The pipe-dream of forming a grand alliance to oust Narendra Modi in 2019 took a beating yet again during Friday’s no-confidence motion. The Opposition’s many combinations and permutations fell apart. That the ranks were in disarray and stood depleted was evident when voting took place. The parties on whom some leaders banked to fructify their dreams of leading a delusional ‘Federal Front’ proved elusive while the Congress and its leaders were too convoluted in their approach and in their arguments during the motion.
Congress president Rahul Gandhi, scion of the Gandhi dynasty, who has already staked claim to the prime minister’s chair if and when a combined Opposition comes to power, however, emerged as a confused intellectual pygmy, displaying a huge lack of sense of Parliamentary decorum and a lack of understanding of complex issues. Rahul not only failed to impart direction to the party's case in the Parliament, he also failed to articulate a coherent line of attack and displayed a complete lack of awareness of his own position within his party.
Of course, the dynasty apologists were quick to defend his act and saw in it, as they have unfailingly done, the expressions of deep maturity and a coming of age. By his prancing behaviour, which lacked grace and maturity, if not anything else, Rahul has at least forfeited whatever little chance he had to lead a combined front against Modi in 2019. It is clear after Friday's rigmarole — except perhaps for the diehard dynasty apologists — that Rahul is no longer – if at all he ever was – the natural leader of an anti-Modi alliance. He lacks the depth, the appeal, the grace and the understanding to try and even garner such a front.
Who the actual leader of the opposition’s anti-Modi front is, was unclear; what the issues were on which the opposition wanted to floor the Modi government was uncertain and why did they bring this No Confidence Motion remained unexplained. The Opposition’s charge against Modi was clueless, rudderless and directionless. Leaders like Mamata Banerjee, who had started an as yet unfinished yatra of drumming up a Federal Front with the hope that it would eventually propel her to the prime minister’s chair, must be a worried leader after the no-confidence motion. Her calculations have gone awry; her delusions of grandeur had begun to bite the dust.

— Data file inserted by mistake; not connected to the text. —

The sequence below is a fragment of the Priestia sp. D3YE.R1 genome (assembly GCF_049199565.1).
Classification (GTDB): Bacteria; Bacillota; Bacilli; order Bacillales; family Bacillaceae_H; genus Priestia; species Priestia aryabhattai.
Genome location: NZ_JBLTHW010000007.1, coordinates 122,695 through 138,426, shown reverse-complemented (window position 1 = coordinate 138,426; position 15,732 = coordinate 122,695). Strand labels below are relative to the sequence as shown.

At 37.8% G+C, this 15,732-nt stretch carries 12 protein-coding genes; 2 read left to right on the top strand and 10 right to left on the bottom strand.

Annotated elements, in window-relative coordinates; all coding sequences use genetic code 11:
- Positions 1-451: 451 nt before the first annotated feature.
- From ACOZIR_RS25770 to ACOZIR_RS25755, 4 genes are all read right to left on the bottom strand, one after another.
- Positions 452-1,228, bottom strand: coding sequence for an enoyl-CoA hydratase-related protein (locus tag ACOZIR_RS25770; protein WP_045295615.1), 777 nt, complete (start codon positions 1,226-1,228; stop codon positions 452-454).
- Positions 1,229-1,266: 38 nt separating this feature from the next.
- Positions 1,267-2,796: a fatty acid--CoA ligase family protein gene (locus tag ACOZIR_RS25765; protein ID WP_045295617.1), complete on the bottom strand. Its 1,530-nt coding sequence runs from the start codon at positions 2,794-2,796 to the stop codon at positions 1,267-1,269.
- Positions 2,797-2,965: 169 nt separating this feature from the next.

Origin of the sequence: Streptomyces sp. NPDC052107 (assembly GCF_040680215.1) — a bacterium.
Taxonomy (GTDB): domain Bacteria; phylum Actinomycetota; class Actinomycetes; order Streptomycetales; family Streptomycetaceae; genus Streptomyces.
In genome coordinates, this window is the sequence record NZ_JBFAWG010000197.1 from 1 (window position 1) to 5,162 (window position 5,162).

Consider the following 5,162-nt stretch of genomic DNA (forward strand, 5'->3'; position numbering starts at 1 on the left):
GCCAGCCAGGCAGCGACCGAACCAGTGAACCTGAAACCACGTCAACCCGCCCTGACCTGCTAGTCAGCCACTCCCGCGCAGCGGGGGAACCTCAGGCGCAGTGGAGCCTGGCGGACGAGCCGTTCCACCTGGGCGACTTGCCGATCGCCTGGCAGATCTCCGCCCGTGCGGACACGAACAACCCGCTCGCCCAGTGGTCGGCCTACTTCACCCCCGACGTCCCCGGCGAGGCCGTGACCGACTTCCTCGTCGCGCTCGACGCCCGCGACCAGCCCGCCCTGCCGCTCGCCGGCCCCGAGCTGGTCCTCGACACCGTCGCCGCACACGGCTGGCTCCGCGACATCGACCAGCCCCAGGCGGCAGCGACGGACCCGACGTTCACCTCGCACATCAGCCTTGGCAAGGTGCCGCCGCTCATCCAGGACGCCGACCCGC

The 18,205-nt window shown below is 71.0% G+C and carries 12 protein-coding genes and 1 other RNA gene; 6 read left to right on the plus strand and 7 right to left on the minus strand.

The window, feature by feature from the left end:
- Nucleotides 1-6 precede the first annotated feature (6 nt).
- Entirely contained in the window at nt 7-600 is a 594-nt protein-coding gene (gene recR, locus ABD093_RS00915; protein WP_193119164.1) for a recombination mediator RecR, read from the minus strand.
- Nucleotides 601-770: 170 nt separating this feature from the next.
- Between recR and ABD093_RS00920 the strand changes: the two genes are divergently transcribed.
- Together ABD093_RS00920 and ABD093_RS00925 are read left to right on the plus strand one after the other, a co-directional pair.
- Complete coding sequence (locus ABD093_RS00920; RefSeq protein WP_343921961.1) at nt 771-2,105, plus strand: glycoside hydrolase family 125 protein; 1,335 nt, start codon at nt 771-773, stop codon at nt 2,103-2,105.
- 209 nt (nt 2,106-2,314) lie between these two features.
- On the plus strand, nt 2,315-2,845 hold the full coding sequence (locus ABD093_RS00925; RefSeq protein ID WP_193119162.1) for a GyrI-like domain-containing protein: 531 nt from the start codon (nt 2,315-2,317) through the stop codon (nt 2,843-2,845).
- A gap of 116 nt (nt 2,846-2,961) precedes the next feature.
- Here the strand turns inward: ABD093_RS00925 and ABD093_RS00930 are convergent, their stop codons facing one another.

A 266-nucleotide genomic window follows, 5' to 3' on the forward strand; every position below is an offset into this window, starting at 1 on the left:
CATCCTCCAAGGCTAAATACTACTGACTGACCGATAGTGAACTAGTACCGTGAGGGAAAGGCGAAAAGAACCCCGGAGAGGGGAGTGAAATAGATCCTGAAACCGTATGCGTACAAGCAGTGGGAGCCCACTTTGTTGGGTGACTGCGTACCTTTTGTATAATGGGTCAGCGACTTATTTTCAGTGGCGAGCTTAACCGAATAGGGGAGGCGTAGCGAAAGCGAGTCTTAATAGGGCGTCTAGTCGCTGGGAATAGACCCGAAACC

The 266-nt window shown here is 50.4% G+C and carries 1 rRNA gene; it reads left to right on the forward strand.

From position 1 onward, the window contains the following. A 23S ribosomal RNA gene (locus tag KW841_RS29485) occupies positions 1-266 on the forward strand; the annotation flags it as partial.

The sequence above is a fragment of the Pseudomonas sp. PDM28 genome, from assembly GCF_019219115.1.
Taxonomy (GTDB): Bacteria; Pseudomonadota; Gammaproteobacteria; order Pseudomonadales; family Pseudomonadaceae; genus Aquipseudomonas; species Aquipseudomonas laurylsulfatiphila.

While the prime minister out-spoke the obstructionists and habitual disrupters from the TDP and the Opposition which supported the motion, in his conviction-driven reply of how he was working towards the creation of a new India and how the march to transform India was an irreversible one, the Opposition and its leaders came across as a reductionist conglomerate which had no counter-narrative or credible alternative to Modi’s vision. It could only catcall and dish out half-truths and subversive propaganda. One thing that stood out on Friday is that the efforts to create a platform to oust Modi is yet to take off — the first plank has not even been planted, the first nail has not even been hammered — and the pulls and pressures of overweening ambition and an insatiable clamour for power is already dissolving that dream and ripping apart the opportunistic cohort. In contrast, the prime minister came out as decisive, determined and driven.
But what is of great concern is the behaviour of the so-called principal Opposition party and especially of its president. That behaviour bodes ill for the party itself and indicates the uncertain directions its leader may drive it in future. The flippancy with which Rahul Gandhi spoke of the Rafael deal, the cavalier manner in which he referred to an imaginative conversation he had with the President of the French Republic and his dishonest description of what transpired during that conversation essentially reflect a mind and an intelligence which has absolutely no understanding or clue of the gravity of the matters of state and of statecraft itself.
Not only did Rahul seriously undermined the credibility of foreign treaties and negotiations, but by resorting to falsehood on the floor of the Parliament he has also seriously undermined the stature of the House itself, cast aspersions on the bona fide of a friendly country and our relations with it, and more crucially, has displayed that he can never be, or ought to never be, trusted with serious affairs of the state or can never be entrusted with safeguarding or promoting India’s national interest.
The Congress under Rahul increasingly resembles an anarchist formation, which aims to hack away at all institutions of the state. Its sole aim is to perpetuate itself and to usher in an era of instability in the country. An anarchist formation does not believe in national interest and is bent upon destroying the socio-political fabric of the country. While Rahul is gradually steering the Congress towards that course, Modi’s determination, his call to new India, his relentless drive to remake India stands as a bulwark against that intent of subversion. Friday’s no-confidence motion has demonstrated both these truths.
The author is director, Dr Syama Prasad Mookerjee Research Foundation, and member, Policy Research Department, BJP
Updated Date: Jul 22, 2018 14:50 PM